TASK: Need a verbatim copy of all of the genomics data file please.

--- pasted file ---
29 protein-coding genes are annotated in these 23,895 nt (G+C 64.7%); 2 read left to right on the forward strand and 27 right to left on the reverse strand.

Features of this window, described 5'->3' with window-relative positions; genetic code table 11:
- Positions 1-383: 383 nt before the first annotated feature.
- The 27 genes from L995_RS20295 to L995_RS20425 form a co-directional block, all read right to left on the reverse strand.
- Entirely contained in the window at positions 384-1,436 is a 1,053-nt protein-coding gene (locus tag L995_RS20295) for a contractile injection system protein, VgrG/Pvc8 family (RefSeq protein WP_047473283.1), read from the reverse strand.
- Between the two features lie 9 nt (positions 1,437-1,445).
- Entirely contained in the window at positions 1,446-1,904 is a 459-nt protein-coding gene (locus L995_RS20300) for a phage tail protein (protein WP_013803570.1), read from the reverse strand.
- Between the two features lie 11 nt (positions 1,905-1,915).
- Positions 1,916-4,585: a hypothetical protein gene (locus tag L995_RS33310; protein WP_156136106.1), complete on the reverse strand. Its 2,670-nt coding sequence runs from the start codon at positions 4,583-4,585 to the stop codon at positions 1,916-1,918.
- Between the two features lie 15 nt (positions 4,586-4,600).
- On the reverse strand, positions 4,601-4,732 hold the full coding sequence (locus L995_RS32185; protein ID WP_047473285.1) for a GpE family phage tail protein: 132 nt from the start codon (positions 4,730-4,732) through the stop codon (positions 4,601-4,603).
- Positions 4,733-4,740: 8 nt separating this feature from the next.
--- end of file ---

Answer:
29 protein-coding genes are annotated in these 23,895 nt (G+C 64.7%); 2 read left to right on the forward strand and 27 right to left on the reverse strand.

Features of this window, described 5'->3' with window-relative positions; genetic code table 11:
- Positions 1-383: 383 nt before the first annotated feature.
- The 27 genes from L995_RS20295 to L995_RS20425 form a co-directional block, all read right to left on the reverse strand.
- Entirely contained in the window at positions 384-1,436 is a 1,053-nt protein-coding gene (locus tag L995_RS20295) for a contractile injection system protein, VgrG/Pvc8 family (RefSeq protein WP_047473283.1), read from the reverse strand.
- Between the two features lie 9 nt (positions 1,437-1,445).
- Entirely contained in the window at positions 1,446-1,904 is a 459-nt protein-coding gene (locus L995_RS20300) for a phage tail protein (protein WP_013803570.1), read from the reverse strand.
- Between the two features lie 11 nt (positions 1,905-1,915).
- Positions 1,916-4,585: a hypothetical protein gene (locus tag L995_RS33310; protein WP_156136106.1), complete on the reverse strand. Its 2,670-nt coding sequence runs from the start codon at positions 4,583-4,585 to the stop codon at positions 1,916-1,918.
- Between the two features lie 15 nt (positions 4,586-4,600).
- On the reverse strand, positions 4,601-4,732 hold the full coding sequence (locus L995_RS32185; protein ID WP_047473285.1) for a GpE family phage tail protein: 132 nt from the start codon (positions 4,730-4,732) through the stop codon (positions 4,601-4,603).
- Positions 4,733-4,740: 8 nt separating this feature from the next.